Here is what Grace T. Thompson had to say in an article that she wrote when mentioning TrueSmarts:
"Talking to kids about money is an important part of a parent’s role when bringing up their child. Unfortunately, however, most loving parents hesitate to talk about this, as they feel it is too soon for a child to shoulder such responsibility. So, you can start this kind of discussion on a lighter note in the early years of a child’s life. Parents should not hesitate in discussing money matters with their kids. Experts believe that as soon as your child starts asking for things, you should make them realize that things cost money. This will help them to understand that money is important and useful.
. . .
With the advancement of technology and easy access to the internet, nowadays there are many easy and fun ways available of communicating this important lesson to young children. Sites like doughmain.com, OrangeKids.com, Truesmarts.com, etc. provide many interesting money centered games which would make learning about money a friendly experience for children."
We couldn't agree more...
It's never too early to start teaching financial literacy to your children, just make sure that the lessons you are teaching are age appropriate and are not destructive to your relationship with your child. Some great TrueSmarts' activities to do with your young child include:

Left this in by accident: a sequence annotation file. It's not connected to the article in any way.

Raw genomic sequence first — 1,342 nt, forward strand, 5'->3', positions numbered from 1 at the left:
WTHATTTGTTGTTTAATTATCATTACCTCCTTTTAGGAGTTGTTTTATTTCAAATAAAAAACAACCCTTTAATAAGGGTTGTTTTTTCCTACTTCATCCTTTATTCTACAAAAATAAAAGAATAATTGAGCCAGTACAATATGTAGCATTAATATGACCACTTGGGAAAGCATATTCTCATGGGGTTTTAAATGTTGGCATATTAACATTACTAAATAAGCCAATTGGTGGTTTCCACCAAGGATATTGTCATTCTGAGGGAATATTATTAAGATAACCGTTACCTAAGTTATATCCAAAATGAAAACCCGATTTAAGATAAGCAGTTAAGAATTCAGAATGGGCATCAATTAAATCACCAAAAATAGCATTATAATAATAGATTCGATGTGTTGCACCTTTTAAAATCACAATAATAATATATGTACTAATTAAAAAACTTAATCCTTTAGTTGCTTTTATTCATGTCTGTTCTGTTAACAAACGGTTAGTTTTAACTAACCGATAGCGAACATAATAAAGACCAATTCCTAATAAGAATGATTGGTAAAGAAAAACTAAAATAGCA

2. Felt Wallet
3. Tooth Fairy
4. Free Money
5. Stone Soup
Tags: TrueSmarts Press
Money management lessons are so important, but if we don't teach kids how to make money - they'll never have any money to manage!
Here are our top 10 activities which will help you teach your kids how to bolster their bank accounts and hone their entrepreneurial skills:
1. Advanced Kids Business: This is our gold standard activity because it helps your kids to effectively plan for and implement their own small business. The business planning sheets lead children through the brainstorming, planning, implementation and evaluation of their business venture. Though the plan is simplified it will still ensure that your children know the process involved in starting up a business of their own, a skill which could ensure their future wealth and success!
2. Host An Event: Planning and hosting an event is fun, less time consuming than running a business over an extended period of time and it helps your child develop important leadership, time management and organizational skills. In this activity kids are encouraged to organize and host an event and charge admission/sell concession/ and or sell t-shirts and accessories. Some great ideas for an event your child could host include: an art show, a talent show, a sports tournament, a skateboard tournament, a play, a rock concert, a dance party, or a martial arts demonstration. Essentially your child picks something he/she loves to do and creates an event around it!
3. Movie in a Field: Another great event your child could plan and implement is hosting a movie in a field. Kids could set up a projector, a screen, a laptop computer, lawn chairs, and a concession stand then make a some money while doing something fun and unique with friends and family!